The Boss Baby tells his brother he’ll have to go to HR for the correct mileage reimbursement form. (DreamWorks Animation)

The Reelist is a column featuring Kristen Page-Kirby’s musings on movies. For Washington Post film critic Pat Padua’s review of “The Boss Baby,” click here.

We have a few rules surrounding food in our house. What’s for dinner is what’s for dinner. You don’t have to clean your plate, but you have to take a bite of everything before getting seconds of anything (and, no, touching your fork to your carrots and then putting it in your mouth is not a bite). And, most importantly, don’t yuck someone’s yum. You don’t “ewwwww” Mom’s avocado toast with hot sauce and she won’t gag at your inordinate fondness for Burger King Chicken Fries. Well, she’ll try.

I was reminded of that rule while watching “The Boss Baby” with my 8-year-old son. He had been looking forward to the animated film from DreamWorks for a long time, since apparently “baby talks like Alec Baldwin” is one of his favorite comedy tropes. He spent the movie giggling, gasping and thoroughly enjoying himself. I spent the movie wishing for the sweet, sweet release of death. My favorite part of “The Boss Baby” was when I went to the bathroom so I could text my friend about how much I hated “The Boss Baby.”

At one point I leaned over to my son and whispered, “This movie is stupid,” hoping he’d agree. “Don’t yuck my yum,” he said, never taking his eyes off the (stupid) screen.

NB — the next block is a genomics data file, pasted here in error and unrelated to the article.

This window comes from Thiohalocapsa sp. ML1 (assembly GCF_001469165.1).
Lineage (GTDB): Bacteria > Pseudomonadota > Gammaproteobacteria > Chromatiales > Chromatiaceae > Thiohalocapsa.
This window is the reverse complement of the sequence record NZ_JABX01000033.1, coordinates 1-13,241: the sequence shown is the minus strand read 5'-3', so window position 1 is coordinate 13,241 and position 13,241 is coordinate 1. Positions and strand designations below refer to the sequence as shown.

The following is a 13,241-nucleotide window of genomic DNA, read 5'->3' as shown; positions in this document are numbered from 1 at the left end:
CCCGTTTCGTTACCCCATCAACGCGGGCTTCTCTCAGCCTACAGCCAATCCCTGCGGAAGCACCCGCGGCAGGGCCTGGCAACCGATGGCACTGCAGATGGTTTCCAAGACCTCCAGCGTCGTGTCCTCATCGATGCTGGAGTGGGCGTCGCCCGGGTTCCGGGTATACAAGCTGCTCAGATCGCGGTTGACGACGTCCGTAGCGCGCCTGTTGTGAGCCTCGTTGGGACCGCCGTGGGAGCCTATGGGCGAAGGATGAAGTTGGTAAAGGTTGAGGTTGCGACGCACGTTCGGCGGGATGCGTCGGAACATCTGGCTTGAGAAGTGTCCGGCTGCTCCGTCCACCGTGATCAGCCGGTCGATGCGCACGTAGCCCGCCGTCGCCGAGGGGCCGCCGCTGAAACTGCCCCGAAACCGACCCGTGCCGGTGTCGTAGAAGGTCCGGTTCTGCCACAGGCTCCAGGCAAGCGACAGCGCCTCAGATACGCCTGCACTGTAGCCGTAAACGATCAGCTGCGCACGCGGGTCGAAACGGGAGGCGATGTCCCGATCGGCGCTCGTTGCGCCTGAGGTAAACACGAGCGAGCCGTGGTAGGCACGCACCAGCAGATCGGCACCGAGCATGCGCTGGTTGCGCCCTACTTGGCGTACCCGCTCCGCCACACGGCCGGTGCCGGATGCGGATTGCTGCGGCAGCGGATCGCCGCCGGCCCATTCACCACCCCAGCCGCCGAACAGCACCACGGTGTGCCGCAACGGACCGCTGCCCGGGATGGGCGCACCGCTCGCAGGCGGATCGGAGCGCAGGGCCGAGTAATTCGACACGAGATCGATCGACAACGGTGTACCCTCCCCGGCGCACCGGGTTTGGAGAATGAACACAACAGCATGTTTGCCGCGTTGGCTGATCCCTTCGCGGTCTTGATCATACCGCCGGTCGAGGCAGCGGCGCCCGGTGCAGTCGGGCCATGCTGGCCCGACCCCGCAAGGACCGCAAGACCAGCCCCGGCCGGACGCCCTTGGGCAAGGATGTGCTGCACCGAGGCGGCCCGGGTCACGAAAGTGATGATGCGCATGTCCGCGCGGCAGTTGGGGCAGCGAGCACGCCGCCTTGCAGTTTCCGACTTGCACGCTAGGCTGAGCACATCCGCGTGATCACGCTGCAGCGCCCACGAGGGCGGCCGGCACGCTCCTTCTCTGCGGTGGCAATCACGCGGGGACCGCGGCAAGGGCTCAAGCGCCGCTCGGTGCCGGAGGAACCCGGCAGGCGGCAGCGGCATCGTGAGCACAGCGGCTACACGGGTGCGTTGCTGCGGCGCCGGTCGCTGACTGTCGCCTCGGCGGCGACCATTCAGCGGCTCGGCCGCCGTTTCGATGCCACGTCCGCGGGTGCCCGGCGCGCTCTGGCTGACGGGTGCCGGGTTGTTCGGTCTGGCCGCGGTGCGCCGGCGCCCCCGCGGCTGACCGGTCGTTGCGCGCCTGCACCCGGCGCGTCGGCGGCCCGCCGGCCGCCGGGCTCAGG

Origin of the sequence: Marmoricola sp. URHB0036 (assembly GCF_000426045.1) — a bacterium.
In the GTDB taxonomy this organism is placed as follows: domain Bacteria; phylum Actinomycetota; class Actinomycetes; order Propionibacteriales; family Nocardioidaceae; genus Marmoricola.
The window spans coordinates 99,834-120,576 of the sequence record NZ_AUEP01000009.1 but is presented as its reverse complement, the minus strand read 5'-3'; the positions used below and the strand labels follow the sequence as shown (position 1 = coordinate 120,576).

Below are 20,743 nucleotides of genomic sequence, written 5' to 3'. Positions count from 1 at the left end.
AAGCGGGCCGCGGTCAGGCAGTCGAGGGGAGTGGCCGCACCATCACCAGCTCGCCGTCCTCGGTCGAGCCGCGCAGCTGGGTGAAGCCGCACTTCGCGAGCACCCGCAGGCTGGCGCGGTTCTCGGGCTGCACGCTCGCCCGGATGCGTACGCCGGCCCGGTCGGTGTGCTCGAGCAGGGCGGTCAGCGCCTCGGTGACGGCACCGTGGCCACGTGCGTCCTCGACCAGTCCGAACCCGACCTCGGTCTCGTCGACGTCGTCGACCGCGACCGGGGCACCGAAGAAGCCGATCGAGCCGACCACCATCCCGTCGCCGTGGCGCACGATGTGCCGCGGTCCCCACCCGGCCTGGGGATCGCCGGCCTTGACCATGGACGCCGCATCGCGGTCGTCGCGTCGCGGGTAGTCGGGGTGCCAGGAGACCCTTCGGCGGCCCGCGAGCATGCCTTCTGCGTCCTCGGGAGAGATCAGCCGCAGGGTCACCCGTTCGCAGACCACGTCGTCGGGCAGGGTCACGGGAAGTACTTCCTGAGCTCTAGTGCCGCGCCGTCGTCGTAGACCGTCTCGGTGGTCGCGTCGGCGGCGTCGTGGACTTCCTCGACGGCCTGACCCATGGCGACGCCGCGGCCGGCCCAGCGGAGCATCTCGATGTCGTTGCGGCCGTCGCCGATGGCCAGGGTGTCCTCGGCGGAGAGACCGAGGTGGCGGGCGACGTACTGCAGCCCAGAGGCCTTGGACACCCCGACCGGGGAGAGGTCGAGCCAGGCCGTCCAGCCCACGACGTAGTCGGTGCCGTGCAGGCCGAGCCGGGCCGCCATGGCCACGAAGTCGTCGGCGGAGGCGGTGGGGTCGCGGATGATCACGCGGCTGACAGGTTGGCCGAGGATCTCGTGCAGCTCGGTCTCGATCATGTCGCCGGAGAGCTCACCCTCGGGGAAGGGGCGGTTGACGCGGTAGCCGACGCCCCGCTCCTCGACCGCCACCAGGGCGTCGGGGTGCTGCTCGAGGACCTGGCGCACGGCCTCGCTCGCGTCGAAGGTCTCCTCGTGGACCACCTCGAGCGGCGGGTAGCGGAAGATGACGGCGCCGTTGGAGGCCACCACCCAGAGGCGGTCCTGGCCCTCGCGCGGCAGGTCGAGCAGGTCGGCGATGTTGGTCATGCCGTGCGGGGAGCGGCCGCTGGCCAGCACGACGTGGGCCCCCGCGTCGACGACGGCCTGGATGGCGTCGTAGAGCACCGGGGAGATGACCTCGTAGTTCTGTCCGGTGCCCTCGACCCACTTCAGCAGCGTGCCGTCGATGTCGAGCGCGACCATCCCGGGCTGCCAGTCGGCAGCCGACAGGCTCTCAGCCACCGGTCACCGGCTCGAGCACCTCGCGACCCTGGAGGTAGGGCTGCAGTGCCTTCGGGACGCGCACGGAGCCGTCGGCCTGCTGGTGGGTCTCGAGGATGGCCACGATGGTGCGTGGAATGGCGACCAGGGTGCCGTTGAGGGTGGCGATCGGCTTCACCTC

Yucking someone’s cultural yum has, unfortunately, become part of the landscape — God help the people who actually like Nickelback. That doesn’t mean everyone has to yum everyone else’s yum; I did not like “The Boss Baby,” and I will never again take a bite of BK Chicken Fries. The former is a lazy, nonsensical film that assumes that, because it’s targeted to children, it gets a pass on things like “story” and “comedy”; the latter is … well, I’m not sure what the latter is, but I do know I don’t want it in my mouth.

After the movie (and over some excellent fried chicken that was not disturbingly fry-shaped), my son and I had a good discussion about why, specifically, I did not like the movie, and why he did. In the end, we reached common ground in agreeing that “The Lego Batman Movie” was much better. In his words, it was because “Lego Batman” was “way more awesome.” Which it was.

Still, I should not have yucked my son’s yum. I should have let him keep enjoying the film without announcing that I wasn’t; we still could have had that same post-movie discussion. As bad as “The Boss Baby” and Chicken Fries are, I know they don’t make up any meaningful part of his diet. And his cinematic preferences — no matter what I think of them — are his own. We all have different tastes, and that’s great. There’s plenty of room at the table for everyone.